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Open up and say money!

March 02, 2020

Money Sense

Cindy Waxer

woman playing with her dog at the beach

Women are typically regarded as natural-born communicators. But when it comes to money-talk, many of us are tongue-tied. Whether it’s asking for more of it or opening up to a loved one, personal finance remains an uncomfortable, taboo topic for many of us.

Part of the problem is women’s lack of confidence when it comes to money savvy. Only 31.4% of women consider themselves to be “financially knowledgeable” compared to nearly half (43.2%) of men, according to data from Statistics Canada’s Canadian Financial Capability Survey.

Bridging this gender gap begins with raising your voice and discussing finances when it matters most. Here are four conversations that are worth having with the most important people in your life.

Your significant other

Knowledge is power, especially when it comes to the state of your household finances. For this reason, women need to be aware of their expenses, retirement savings, emergency savings, debt load, and household budget. This starts with sitting down with your significant other and doing a household inventory of your finances at least once a year.

Another topic of conversation: your credit identity. Joint accounts can be convenient for many couples. But if you’re not the primary holder on at least one credit card, it may be difficult for you to get approved for other types of loans. Protect yourself by talking openly about your credit history and your need for financial independence.

Your employer

The average Canadian consumer owed $72,500 in debt at the end of September 2019 according to Equifax Canada. While debt consolidation can help ease this burden, savvy women are also demanding better pay. And for good reason: female employees aged 25 to 54 earned $0.87 for every dollar earned by men in 2018 (Statistics Canada). To get a raise, build a strong business case for why you deserve to earn more. Back up your request with hard numbers like performance metrics and sales figures. Walk in with a precise percentage salary increase in mind. And try rehearsing with a friend ahead of time to reduce nervousness. Only by having these difficult conversations about closing the wage gap can women work their way out of debt – and earn what they’re owed.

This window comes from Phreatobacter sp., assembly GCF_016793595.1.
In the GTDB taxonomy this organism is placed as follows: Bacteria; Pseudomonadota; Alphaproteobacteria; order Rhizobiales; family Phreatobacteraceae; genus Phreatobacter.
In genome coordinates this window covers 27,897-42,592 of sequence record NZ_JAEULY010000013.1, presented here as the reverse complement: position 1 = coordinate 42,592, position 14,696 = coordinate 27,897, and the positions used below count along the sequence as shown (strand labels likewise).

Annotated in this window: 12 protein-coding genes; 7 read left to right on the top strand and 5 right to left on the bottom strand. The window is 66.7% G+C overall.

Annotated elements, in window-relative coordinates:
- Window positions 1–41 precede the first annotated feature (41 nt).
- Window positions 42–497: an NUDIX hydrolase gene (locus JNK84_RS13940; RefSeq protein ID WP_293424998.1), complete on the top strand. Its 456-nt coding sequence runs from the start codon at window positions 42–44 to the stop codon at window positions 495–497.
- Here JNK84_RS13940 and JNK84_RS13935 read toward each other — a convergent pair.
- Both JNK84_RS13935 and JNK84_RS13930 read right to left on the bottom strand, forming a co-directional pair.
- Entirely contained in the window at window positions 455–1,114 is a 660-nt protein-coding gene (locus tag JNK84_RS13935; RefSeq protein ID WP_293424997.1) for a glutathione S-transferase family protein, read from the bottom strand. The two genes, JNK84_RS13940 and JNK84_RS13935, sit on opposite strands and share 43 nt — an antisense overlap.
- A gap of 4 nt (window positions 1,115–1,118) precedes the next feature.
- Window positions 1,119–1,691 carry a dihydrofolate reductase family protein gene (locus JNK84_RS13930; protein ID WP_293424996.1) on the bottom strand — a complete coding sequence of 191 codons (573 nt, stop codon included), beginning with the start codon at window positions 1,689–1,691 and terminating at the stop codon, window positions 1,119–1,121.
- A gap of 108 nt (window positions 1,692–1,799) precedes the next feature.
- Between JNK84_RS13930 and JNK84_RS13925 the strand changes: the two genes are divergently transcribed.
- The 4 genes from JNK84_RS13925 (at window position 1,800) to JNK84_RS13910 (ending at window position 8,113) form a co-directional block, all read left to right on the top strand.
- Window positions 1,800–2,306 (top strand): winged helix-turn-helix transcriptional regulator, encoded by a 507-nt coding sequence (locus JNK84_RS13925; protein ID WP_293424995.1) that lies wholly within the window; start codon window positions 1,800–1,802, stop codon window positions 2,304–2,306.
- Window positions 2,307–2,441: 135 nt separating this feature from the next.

Your child or next-of-kin

For women with a family, life insurance offers precious peace of mind. In fact, the life expectancy for women is 84 years compared to just 79.9 years for men (Statistics Canada). At the same time, many women are the sole earners for their families. In both these instances, a life insurance policy can provide family members with financial protection, and ensure their financial needs are continually met in the event of one’s death. Although often an uncomfortable conversation, insurance-talk is critical to a family’s healthy financial future.

Your parents

Many adults feel awkward talking to their aging parents about their future financial needs and how they can help them to manage as they get older. This often stems from a worry that their parents will feel judged, or as though they are being treated like children. The simple truth, though, is that it’s much better to have these conversations when your parents are still healthy and independent. If a crisis hits and you haven’t discussed anything with your parents, you may find yourself scrambling to make financial decisions on top of dealing with emotional stress. No one wants that.

To get you started, here are a few tips:

  • Set up the conversation as a two-way dialogue where everyone can share their wishes, needs, worries, and goals.
  • Make sure you know where the important documents are and how to access them, including: wills, marriage and birth certificates, titles to property, insurance policies, power of attorneys, financial account information, mortgages, and other debts and tax returns.
  • Create a list of your parents' key contacts, like their attorney, financial advisor, and life insurance agent.
  • Discuss what kind of caregiving preferences your parents have, should their health deteriorate. What are they comfortable with, and have they taken that into consideration in their financial plan?

So speak up!

Opening up about your finances doesn’t have to be challenging! By having open and honest conversations with the most important people in your life, you can lay the foundation for a healthy – and independent – financial future.

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